Parashat Nitzavim/ Vayelekh/ Rosh Ha-Shanah
“For this commandment that I charge you with today is not too mysterious for you or alien (- literally: far away). She is not in the heavens, for you to say, ‘Who shall ascend for us to the heavens and take it for us and teach it to us so that we can fulfill her (la`asotah – literally: to do it, to make it)?’ And she is not across the sea, for you to say, ‘Who will cross the sea for us and take it for us and teach it to us so that we will fulfill her (la`asotah)?’ But the matter is very close to you – in your mouth and in your heart – to fulfill it (la`asoto).” (Deut. 30:11-14)
Again and again, Moses uses the word “la`asotah/la`asoto – to do it, to make it, to perform it.” He refers to our capacity to hold on faithfully to the Torah and make it a part of our lives. As we find so often in Moses’ oration, the Book of Deuteronomy, the ending of the Torah, there are literary echoes that return us to the very beginning of the Torah. This is such an instance. The word Moses repeats is meant to recall us to the ringing declaration of God’s purpose in Creation, a purpose culminating in the hallowing of the Sabbath. The Torah tells of six days of creation that culminate in a Seventh Day of Divine rest. “And the Almighty blessed the Seventh Day and made it holy, having rested from all God’s work that God created la`asot – to do.” (Gen. 2:3)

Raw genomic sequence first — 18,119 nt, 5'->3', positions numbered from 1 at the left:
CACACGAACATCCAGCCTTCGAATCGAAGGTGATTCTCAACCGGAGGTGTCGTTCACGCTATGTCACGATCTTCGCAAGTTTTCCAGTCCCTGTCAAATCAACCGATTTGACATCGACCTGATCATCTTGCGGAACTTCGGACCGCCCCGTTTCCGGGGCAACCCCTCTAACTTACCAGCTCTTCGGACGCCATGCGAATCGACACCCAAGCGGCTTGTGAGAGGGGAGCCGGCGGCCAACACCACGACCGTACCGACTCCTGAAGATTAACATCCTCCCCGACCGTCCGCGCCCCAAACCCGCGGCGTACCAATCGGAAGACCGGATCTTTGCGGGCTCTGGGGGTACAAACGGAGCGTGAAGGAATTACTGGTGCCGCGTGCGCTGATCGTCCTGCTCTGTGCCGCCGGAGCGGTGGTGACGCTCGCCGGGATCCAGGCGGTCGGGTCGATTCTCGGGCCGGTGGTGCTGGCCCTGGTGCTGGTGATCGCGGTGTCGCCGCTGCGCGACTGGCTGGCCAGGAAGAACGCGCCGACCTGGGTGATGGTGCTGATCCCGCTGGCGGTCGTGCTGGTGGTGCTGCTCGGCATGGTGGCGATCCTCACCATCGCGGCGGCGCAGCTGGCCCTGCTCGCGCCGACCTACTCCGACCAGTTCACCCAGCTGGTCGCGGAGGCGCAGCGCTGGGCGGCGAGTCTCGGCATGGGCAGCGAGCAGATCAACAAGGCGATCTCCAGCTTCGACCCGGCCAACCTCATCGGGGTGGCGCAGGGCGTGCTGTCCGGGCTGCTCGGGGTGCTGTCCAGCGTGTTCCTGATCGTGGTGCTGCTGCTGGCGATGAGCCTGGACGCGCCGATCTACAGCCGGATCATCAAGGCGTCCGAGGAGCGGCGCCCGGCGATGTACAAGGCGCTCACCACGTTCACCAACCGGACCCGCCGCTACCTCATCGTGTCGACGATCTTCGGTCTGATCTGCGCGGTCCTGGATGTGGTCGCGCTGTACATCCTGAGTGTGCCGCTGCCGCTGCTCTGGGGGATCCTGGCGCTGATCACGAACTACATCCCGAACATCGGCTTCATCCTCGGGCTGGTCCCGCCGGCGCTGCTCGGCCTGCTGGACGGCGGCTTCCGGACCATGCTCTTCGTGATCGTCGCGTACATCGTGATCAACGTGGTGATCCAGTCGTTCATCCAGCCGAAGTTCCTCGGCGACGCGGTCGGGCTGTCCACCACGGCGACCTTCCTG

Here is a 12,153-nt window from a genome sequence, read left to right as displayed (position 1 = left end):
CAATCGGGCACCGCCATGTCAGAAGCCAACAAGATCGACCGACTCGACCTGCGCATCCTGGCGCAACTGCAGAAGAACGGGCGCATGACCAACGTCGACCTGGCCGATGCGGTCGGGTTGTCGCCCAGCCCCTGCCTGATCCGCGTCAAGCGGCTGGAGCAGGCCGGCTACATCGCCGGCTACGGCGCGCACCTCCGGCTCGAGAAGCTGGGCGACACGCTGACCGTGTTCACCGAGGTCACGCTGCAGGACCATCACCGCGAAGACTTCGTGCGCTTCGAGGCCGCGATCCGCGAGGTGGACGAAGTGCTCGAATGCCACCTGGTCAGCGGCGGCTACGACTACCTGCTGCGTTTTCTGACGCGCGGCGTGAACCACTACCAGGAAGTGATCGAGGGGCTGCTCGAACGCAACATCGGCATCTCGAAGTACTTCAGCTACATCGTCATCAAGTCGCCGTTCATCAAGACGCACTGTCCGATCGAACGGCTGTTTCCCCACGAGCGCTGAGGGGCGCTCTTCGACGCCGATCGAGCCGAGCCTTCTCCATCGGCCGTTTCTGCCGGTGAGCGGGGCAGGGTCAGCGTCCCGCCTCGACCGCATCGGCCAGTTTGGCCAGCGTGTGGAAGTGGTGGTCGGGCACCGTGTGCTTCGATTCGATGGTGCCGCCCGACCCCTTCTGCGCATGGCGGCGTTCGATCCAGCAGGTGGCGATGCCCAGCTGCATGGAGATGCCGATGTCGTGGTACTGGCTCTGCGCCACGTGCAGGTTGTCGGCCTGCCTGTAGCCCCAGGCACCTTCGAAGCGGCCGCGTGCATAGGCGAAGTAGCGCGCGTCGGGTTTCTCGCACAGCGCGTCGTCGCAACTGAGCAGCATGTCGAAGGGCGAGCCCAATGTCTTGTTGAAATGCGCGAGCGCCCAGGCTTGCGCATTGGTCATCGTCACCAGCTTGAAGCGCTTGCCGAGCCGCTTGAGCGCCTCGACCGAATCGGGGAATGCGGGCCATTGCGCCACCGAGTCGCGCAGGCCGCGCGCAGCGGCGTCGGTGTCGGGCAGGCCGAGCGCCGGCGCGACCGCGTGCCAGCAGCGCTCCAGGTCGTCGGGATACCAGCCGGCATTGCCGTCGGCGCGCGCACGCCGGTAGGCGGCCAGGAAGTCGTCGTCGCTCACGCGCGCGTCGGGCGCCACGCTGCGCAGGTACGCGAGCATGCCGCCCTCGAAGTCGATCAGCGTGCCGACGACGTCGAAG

Commentators have noticed the awkwardness of the last words of this beautiful statement. The ending seems to dangle in mid-air. What can it mean that all of God’s work was created “to do”? To do… what? Some suggest that this means that God created the world so that it should not remain static. It is meant to actively continue to work, to do stuff. That mission is given to human beings to fulfill.
Now, in Moses’s words, we find a clarification of what God had hoped all the way back in the Beginning. If we choose to live by the Torah, immerse ourselves in Her paths, listen to Her voice – la`asotah – to make something of Her – we will not only justify God’s solicitous care for us, but we will also justify God’s primordial hopes for this world that God had gambled on creating. This is what God created the world to do.
There is so much riding on this choice of ours – everything! Yet, the job is not too difficult or hard to achieve. For “the matter is very close to you – in your mouth and in your heart – to fulfill it (la`asoto).”
Shabbat Shalom – Shanah Tovah!
Rabbi David Greenstein
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Thank you to John Lasiter for suggesting the title and selecting an image for this Torah Sparks – Rabbi Greenstein
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